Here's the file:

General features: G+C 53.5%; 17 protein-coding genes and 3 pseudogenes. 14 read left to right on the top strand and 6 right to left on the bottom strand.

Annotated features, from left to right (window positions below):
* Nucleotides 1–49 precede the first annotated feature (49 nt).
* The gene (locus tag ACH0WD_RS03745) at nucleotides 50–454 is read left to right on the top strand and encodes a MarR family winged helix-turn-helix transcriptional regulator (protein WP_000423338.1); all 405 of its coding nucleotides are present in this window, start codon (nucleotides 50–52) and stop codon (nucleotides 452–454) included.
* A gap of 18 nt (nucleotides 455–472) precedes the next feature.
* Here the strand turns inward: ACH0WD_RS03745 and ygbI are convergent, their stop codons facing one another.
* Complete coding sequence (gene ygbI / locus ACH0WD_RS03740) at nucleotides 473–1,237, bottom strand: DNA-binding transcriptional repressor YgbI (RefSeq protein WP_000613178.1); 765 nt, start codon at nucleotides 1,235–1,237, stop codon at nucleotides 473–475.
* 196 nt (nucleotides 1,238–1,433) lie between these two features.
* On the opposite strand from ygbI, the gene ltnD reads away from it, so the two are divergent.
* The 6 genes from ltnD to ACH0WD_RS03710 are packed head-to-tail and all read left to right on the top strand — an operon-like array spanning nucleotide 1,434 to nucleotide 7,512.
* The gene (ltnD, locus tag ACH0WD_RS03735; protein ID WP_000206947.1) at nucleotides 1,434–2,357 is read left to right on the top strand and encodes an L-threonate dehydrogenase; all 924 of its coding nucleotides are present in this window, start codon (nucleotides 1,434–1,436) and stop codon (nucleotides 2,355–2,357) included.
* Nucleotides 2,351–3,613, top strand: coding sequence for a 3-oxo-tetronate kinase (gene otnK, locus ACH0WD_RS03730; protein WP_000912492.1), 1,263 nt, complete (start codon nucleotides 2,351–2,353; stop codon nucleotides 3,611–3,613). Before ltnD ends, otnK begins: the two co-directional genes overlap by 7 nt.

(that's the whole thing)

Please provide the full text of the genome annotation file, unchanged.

General features: G+C 53.5%; 17 protein-coding genes and 3 pseudogenes. 14 read left to right on the top strand and 6 right to left on the bottom strand.

Annotated features, from left to right (window positions below):
* Nucleotides 1–49 precede the first annotated feature (49 nt).
* The gene (locus tag ACH0WD_RS03745) at nucleotides 50–454 is read left to right on the top strand and encodes a MarR family winged helix-turn-helix transcriptional regulator (protein WP_000423338.1); all 405 of its coding nucleotides are present in this window, start codon (nucleotides 50–52) and stop codon (nucleotides 452–454) included.
* A gap of 18 nt (nucleotides 455–472) precedes the next feature.
* Here the strand turns inward: ACH0WD_RS03745 and ygbI are convergent, their stop codons facing one another.
* Complete coding sequence (gene ygbI / locus ACH0WD_RS03740) at nucleotides 473–1,237, bottom strand: DNA-binding transcriptional repressor YgbI (RefSeq protein WP_000613178.1); 765 nt, start codon at nucleotides 1,235–1,237, stop codon at nucleotides 473–475.
* 196 nt (nucleotides 1,238–1,433) lie between these two features.
* On the opposite strand from ygbI, the gene ltnD reads away from it, so the two are divergent.
* The 6 genes from ltnD to ACH0WD_RS03710 are packed head-to-tail and all read left to right on the top strand — an operon-like array spanning nucleotide 1,434 to nucleotide 7,512.
* The gene (ltnD, locus tag ACH0WD_RS03735; protein ID WP_000206947.1) at nucleotides 1,434–2,357 is read left to right on the top strand and encodes an L-threonate dehydrogenase; all 924 of its coding nucleotides are present in this window, start codon (nucleotides 1,434–1,436) and stop codon (nucleotides 2,355–2,357) included.
* Nucleotides 2,351–3,613, top strand: coding sequence for a 3-oxo-tetronate kinase (gene otnK, locus ACH0WD_RS03730; protein WP_000912492.1), 1,263 nt, complete (start codon nucleotides 2,351–2,353; stop codon nucleotides 3,611–3,613). Before ltnD ends, otnK begins: the two co-directional genes overlap by 7 nt.